Subject: Re: /dev/clock pseudodevice
To: Bill Studenmund <firstname.lastname@example.org>
From: Jonathan Stone <jonathan@DSG.Stanford.EDU>
Date: 07/31/2001 12:34:06
In message <Pine.NEB.email@example.com
connect.net>Bill Studenmund writes
>On Tue, 31 Jul 2001, Emmanuel Dreyfus wrote:
>Also, say there are times when ntpd NEEDS to set the date back (like say
>there's a network outage, and the clock has drifted forward & needs to be
>scooted back). Preventing ntpd from moving the clock back can, in such a
>case, make it unable to do its job. So systems which need the clock set
>right will fail.
Or multibooting between a timezone-aware and non-timezone-aware OS.
>So I think that as long as ntpd is able to do _anything_ with the system
>clock, an ntpd vulnerability can be a security vulnerability in an
>environment where time is used for replay protection.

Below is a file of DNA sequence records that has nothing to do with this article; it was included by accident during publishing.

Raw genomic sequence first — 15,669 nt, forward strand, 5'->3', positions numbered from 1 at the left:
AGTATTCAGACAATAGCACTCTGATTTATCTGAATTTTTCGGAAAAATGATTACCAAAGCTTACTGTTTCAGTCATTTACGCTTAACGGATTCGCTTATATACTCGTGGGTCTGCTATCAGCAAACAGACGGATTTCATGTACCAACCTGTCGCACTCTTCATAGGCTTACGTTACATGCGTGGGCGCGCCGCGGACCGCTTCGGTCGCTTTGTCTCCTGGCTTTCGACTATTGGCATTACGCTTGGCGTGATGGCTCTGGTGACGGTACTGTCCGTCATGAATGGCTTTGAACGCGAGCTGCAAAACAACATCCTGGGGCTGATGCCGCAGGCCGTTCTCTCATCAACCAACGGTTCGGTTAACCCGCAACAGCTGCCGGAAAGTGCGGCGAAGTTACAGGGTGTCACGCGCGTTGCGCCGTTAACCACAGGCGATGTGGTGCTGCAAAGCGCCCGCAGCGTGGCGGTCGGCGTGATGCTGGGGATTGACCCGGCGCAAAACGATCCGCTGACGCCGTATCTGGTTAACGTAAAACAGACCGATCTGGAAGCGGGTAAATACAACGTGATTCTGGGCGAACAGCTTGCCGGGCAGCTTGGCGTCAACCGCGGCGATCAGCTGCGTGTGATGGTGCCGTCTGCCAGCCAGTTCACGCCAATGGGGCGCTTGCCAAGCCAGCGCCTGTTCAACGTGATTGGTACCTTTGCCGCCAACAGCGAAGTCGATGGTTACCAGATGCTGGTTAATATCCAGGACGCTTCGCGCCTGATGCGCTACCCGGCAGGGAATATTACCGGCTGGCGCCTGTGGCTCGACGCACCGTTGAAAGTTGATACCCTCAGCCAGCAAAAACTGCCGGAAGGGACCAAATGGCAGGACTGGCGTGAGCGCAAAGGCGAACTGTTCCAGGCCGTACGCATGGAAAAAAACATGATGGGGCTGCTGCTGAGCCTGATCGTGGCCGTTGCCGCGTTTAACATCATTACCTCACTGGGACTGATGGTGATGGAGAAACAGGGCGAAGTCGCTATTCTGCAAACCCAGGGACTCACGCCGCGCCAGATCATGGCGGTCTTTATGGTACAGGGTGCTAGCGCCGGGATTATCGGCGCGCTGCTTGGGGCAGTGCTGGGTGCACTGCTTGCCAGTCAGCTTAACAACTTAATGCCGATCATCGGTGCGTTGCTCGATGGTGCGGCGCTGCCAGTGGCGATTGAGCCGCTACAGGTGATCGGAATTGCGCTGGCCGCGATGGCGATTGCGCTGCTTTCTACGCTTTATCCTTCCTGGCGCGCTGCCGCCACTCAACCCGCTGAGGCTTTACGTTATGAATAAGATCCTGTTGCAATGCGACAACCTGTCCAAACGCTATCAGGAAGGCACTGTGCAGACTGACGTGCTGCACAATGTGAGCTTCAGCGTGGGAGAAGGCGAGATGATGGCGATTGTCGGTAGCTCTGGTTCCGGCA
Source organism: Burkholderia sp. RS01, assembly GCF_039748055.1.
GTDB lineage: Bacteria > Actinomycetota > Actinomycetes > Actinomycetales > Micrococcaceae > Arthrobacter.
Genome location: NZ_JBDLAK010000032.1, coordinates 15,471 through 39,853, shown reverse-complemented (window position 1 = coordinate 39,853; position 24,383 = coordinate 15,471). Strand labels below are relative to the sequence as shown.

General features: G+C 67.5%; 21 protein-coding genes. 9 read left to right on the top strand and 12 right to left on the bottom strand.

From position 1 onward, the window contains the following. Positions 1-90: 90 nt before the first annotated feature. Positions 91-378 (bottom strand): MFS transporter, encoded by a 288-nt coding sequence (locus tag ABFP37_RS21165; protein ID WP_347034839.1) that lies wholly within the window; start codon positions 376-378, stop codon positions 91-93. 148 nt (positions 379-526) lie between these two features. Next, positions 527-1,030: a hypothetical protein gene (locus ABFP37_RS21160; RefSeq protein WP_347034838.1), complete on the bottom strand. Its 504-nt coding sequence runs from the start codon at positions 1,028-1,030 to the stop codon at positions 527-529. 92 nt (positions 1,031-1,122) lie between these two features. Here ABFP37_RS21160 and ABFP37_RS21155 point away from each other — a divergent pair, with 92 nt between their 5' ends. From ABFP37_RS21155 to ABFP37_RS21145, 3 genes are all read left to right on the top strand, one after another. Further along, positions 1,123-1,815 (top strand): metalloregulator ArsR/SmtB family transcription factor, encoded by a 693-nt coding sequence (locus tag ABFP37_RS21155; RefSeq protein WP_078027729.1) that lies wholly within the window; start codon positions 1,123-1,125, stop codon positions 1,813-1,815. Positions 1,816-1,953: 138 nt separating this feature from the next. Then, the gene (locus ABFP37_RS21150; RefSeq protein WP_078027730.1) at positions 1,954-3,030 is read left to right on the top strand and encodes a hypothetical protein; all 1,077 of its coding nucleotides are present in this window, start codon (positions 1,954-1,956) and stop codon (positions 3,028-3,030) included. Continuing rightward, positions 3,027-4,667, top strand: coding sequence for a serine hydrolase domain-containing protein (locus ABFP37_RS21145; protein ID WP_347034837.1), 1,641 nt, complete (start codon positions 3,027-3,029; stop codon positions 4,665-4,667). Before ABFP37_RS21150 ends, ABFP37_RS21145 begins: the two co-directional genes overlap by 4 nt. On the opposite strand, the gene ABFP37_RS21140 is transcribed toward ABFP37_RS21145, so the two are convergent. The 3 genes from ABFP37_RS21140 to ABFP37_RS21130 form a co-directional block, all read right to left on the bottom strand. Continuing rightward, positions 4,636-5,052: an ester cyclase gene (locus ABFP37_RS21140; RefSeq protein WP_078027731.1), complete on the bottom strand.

>Let me repeat myself though. I _do_ think making a /dev/clock is a good
>thing. It will take the scope of ntpd vulnerabilites from the realm of a
>compromised root daemon to the realm of a compromised system clock.
Why not check with Dave Mills and Harlan Stenn, and see what they
think of the idea? And ask how it would fit with Dave's "nanokernel"
(an inkernel, nanosecond resolution, SMP-aware implementation of the
NTP pll); what (if any) the timing implications of changing the API;
and whether the UDel folks want to buy the changes back?